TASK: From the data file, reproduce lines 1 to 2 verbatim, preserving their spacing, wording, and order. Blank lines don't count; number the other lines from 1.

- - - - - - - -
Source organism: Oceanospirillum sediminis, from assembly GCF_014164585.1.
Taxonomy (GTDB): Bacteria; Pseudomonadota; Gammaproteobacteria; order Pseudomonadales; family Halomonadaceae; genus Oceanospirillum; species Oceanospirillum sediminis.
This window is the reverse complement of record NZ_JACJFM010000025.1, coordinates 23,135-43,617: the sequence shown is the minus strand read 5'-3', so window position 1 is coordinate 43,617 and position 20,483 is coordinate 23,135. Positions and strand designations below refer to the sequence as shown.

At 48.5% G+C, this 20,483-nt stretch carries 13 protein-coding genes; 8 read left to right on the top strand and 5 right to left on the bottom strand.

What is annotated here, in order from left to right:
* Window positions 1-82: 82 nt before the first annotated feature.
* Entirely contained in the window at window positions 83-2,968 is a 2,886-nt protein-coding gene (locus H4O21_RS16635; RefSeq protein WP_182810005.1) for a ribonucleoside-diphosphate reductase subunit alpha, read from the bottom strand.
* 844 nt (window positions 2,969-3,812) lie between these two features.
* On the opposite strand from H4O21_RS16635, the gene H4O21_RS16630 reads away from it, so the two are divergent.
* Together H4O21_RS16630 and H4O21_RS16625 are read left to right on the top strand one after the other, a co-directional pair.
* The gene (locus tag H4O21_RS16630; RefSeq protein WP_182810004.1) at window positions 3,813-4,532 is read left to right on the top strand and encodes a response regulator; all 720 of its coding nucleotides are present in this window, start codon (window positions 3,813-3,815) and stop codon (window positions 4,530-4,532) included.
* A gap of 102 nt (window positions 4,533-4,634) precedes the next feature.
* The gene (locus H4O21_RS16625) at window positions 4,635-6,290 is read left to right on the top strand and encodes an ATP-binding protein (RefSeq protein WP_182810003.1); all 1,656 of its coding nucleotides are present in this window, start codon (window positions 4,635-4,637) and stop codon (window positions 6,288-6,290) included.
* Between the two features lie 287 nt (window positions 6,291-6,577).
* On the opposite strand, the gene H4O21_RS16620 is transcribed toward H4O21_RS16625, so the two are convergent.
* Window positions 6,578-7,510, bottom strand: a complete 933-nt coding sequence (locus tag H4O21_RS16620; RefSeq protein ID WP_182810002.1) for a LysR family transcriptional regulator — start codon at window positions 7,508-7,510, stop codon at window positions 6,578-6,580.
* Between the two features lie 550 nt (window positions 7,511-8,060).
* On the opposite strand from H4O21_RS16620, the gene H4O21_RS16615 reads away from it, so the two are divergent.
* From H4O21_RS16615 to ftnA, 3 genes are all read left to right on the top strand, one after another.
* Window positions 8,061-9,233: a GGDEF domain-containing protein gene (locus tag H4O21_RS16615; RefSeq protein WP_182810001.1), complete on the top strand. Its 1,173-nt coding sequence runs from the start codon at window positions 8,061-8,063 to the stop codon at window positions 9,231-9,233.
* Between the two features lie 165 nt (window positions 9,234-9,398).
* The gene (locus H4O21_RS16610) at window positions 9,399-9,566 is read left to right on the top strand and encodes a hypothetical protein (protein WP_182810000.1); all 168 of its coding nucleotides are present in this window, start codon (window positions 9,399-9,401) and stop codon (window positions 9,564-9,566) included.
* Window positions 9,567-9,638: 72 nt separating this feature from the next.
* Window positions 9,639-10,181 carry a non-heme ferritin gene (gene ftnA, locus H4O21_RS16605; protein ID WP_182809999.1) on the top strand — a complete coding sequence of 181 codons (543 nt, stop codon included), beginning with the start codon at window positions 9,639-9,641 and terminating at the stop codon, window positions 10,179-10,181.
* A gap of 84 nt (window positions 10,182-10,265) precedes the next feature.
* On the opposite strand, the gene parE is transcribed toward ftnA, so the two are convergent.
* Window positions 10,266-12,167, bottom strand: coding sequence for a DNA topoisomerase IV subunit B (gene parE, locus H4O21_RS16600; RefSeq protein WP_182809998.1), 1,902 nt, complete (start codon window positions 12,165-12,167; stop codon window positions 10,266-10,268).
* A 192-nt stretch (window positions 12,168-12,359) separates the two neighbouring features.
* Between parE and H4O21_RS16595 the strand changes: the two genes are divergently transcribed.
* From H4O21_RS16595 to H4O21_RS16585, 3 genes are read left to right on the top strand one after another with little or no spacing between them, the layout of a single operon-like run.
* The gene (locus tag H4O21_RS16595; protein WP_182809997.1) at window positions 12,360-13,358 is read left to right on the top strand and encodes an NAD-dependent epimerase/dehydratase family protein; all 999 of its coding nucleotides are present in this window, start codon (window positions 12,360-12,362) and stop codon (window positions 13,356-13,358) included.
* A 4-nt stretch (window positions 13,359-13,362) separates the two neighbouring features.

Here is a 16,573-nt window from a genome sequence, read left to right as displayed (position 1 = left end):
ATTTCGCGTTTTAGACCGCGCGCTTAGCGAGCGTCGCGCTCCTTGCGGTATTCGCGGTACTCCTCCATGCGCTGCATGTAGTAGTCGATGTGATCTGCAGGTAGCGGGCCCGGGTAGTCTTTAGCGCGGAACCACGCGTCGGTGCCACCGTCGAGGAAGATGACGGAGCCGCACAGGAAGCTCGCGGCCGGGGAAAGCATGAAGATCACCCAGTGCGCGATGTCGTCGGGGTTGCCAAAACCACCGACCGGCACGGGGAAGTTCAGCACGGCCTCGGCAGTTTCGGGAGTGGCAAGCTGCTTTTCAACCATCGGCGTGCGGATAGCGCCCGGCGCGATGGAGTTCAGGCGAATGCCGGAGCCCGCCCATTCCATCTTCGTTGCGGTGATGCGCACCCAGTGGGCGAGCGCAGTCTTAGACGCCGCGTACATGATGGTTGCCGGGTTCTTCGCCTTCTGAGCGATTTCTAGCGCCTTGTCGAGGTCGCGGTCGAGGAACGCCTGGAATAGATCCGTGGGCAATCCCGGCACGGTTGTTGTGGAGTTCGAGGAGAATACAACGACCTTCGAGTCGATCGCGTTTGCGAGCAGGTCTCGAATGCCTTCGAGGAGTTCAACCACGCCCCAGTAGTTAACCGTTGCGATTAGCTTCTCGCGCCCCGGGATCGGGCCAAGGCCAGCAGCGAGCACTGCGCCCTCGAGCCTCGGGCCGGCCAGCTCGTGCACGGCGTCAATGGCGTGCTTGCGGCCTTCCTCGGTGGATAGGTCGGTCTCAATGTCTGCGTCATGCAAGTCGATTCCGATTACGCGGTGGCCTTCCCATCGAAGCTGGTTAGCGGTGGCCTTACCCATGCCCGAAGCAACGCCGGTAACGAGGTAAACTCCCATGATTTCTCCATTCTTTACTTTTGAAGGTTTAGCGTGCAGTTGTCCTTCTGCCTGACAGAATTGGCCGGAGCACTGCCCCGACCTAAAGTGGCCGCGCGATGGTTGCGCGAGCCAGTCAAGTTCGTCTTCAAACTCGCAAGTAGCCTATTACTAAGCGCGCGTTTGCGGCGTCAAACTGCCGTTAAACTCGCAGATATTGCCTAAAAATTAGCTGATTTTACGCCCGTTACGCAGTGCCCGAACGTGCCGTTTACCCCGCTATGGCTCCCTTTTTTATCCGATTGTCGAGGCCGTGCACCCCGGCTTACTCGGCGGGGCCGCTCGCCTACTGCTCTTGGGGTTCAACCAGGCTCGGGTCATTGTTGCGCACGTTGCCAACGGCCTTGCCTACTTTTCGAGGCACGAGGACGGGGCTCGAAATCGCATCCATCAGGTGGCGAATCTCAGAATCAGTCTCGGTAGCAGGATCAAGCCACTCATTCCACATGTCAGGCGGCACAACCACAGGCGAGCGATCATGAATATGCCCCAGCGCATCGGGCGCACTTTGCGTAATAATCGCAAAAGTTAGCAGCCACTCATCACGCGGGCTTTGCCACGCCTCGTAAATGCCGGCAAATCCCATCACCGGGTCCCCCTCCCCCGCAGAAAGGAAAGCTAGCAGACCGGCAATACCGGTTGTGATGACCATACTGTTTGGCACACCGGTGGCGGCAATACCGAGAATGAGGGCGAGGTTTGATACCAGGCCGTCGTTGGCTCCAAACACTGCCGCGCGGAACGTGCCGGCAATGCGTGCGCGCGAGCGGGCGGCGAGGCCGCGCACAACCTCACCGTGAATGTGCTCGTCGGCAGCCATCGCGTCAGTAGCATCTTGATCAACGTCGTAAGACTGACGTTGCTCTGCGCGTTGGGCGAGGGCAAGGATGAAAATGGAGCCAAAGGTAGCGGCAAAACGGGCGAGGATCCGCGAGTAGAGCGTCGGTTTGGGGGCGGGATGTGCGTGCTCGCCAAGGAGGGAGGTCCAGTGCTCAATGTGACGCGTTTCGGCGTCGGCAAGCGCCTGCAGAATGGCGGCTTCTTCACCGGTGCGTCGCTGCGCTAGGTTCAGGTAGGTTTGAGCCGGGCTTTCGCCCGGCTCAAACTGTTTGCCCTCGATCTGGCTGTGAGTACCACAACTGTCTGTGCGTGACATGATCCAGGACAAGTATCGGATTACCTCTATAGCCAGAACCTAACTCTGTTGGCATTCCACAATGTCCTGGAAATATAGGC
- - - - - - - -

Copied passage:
Source organism: Oceanospirillum sediminis, from assembly GCF_014164585.1.
Taxonomy (GTDB): Bacteria; Pseudomonadota; Gammaproteobacteria; order Pseudomonadales; family Halomonadaceae; genus Oceanospirillum; species Oceanospirillum sediminis.